Andrew Weil recommends avoiding it http://www.drweil.com/drw/u/id/QAA44833

                  1. re: StringerBell
                    goodhealthgourmet Apr 15, 2012 03:09 PM

                    i'm with you on the "science experiment" issue, and like you, i try to avoid any unnecessary additives in my food. i actually make my own almond milk because i prefer the taste & purity.

                    i've seen that Weil link - it's from ten years ago, and i usually only agree with about 70% of his recommendations, give or take a bit - IMO he pushes too much grain & soy. anyway, i'm not disagreeing with you that some people may react negatively to carrageenan. heck, i react badly to even small amounts of guar or xanthan gum, psyllium, inulin fructose, added MSG...so i steer clear of most isolated additives as a rule. but i've never personally had a problem with carrageenan, and it's present in such a negligible amount in Almond Breeze that i guess i'd just rather see someone choose that over soymilk (which also often contains carrageenan but my problem is with the processed soy), or dairy from factory-farmed cows, or rice milk (which, IMO, provides zero nutritional benefit).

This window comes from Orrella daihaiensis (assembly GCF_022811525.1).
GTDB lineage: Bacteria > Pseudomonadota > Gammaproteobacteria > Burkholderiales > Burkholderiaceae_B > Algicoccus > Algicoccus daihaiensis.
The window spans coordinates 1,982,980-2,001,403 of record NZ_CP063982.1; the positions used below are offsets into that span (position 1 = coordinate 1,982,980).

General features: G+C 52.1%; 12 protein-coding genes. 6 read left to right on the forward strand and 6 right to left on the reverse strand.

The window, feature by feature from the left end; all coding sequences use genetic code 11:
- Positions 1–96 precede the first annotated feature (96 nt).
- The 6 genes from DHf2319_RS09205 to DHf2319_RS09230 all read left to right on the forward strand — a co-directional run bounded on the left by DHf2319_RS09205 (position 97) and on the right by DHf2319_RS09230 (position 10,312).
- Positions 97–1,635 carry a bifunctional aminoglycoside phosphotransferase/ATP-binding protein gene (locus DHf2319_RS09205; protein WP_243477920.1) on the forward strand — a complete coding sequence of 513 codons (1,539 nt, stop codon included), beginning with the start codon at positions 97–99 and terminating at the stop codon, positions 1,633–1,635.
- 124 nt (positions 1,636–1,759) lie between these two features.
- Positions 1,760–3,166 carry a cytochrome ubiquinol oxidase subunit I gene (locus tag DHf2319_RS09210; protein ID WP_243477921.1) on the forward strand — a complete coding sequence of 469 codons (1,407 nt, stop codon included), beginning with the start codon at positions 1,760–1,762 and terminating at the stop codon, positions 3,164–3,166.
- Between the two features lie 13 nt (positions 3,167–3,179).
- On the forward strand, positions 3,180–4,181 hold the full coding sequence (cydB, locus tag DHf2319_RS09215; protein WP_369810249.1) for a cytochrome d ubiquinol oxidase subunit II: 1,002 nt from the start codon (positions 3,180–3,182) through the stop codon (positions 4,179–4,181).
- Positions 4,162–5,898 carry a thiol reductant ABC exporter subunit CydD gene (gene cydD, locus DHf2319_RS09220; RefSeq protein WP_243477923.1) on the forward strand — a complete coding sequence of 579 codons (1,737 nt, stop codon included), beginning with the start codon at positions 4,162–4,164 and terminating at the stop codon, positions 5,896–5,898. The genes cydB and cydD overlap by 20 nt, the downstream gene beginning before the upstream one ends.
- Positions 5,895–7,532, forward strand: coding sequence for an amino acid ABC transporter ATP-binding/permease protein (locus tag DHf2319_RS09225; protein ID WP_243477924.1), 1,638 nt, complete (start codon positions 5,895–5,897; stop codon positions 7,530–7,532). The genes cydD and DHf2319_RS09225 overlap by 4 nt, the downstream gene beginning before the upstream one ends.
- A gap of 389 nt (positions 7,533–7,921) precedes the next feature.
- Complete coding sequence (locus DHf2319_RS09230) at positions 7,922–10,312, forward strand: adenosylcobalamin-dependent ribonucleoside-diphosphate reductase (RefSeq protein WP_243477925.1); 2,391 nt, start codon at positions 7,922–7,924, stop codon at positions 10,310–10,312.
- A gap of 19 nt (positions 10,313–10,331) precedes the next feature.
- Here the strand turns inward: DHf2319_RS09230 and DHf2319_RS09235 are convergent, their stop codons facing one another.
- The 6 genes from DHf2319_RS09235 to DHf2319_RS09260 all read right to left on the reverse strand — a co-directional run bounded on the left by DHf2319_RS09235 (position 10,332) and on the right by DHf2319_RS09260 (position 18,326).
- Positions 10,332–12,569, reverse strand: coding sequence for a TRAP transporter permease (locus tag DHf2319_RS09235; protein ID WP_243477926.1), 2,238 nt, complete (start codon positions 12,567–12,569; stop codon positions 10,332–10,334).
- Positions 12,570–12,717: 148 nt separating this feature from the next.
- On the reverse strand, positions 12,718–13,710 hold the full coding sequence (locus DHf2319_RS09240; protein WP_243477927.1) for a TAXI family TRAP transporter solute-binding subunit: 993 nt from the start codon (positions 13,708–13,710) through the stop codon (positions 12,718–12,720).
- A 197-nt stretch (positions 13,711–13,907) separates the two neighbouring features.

1. re: goodhealthgourmet
                      StringerBell Apr 15, 2012 03:55 PM

                      I've done a lot of searching and there doesn't seem to be much evidence from the last 10 years either way, and little evidence about how much gets degraded during digestion. I couldn't really find any human studies to speak of from any time period. I would rather err on the side of caution with things like that though. Silk brand's almond milk does not contain any carrageenan, and some others don't as well, but I agree it's better to make your own.

                      I personally don't notice any reaction from carrageenan such as headaches or stomach irritation. I don't have any known allergies or sensitivities though, I can eat pretty much anything without reaction. The only foods that I get a bad reaction from are soy sauce and large amounts of HFCS. If I eat anything with a lot of soy sauce or drinks full of HFCS I feel really awful, strange, and run down for several hours afterwards.